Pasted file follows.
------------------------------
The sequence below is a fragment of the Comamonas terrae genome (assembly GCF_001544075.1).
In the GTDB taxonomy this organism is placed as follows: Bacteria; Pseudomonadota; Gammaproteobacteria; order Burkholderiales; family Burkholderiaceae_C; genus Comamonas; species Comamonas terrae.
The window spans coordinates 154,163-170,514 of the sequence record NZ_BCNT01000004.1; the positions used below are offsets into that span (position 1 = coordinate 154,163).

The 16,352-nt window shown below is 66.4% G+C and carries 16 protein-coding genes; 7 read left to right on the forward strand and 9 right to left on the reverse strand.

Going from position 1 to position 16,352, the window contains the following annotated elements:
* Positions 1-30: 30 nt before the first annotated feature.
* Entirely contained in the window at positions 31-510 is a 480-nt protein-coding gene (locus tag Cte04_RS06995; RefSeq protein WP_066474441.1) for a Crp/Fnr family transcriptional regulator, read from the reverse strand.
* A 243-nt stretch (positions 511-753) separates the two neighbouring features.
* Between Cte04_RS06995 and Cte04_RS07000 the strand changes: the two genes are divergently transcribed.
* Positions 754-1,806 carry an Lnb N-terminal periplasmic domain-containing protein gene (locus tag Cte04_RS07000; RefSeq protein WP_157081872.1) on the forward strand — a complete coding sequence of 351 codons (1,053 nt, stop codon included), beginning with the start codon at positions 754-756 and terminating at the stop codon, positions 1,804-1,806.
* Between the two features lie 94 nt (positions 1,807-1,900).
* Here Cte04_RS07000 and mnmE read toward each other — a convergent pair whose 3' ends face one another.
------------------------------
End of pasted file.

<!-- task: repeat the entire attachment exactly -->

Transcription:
The sequence below is a fragment of the Comamonas terrae genome (assembly GCF_001544075.1).
In the GTDB taxonomy this organism is placed as follows: Bacteria; Pseudomonadota; Gammaproteobacteria; order Burkholderiales; family Burkholderiaceae_C; genus Comamonas; species Comamonas terrae.
The window spans coordinates 154,163-170,514 of the sequence record NZ_BCNT01000004.1; the positions used below are offsets into that span (position 1 = coordinate 154,163).

The 16,352-nt window shown below is 66.4% G+C and carries 16 protein-coding genes; 7 read left to right on the forward strand and 9 right to left on the reverse strand.

Going from position 1 to position 16,352, the window contains the following annotated elements:
* Positions 1-30: 30 nt before the first annotated feature.
* Entirely contained in the window at positions 31-510 is a 480-nt protein-coding gene (locus tag Cte04_RS06995; RefSeq protein WP_066474441.1) for a Crp/Fnr family transcriptional regulator, read from the reverse strand.
* A 243-nt stretch (positions 511-753) separates the two neighbouring features.
* Between Cte04_RS06995 and Cte04_RS07000 the strand changes: the two genes are divergently transcribed.
* Positions 754-1,806 carry an Lnb N-terminal periplasmic domain-containing protein gene (locus tag Cte04_RS07000; RefSeq protein WP_157081872.1) on the forward strand — a complete coding sequence of 351 codons (1,053 nt, stop codon included), beginning with the start codon at positions 754-756 and terminating at the stop codon, positions 1,804-1,806.
* Between the two features lie 94 nt (positions 1,807-1,900).
* Here Cte04_RS07000 and mnmE read toward each other — a convergent pair whose 3' ends face one another.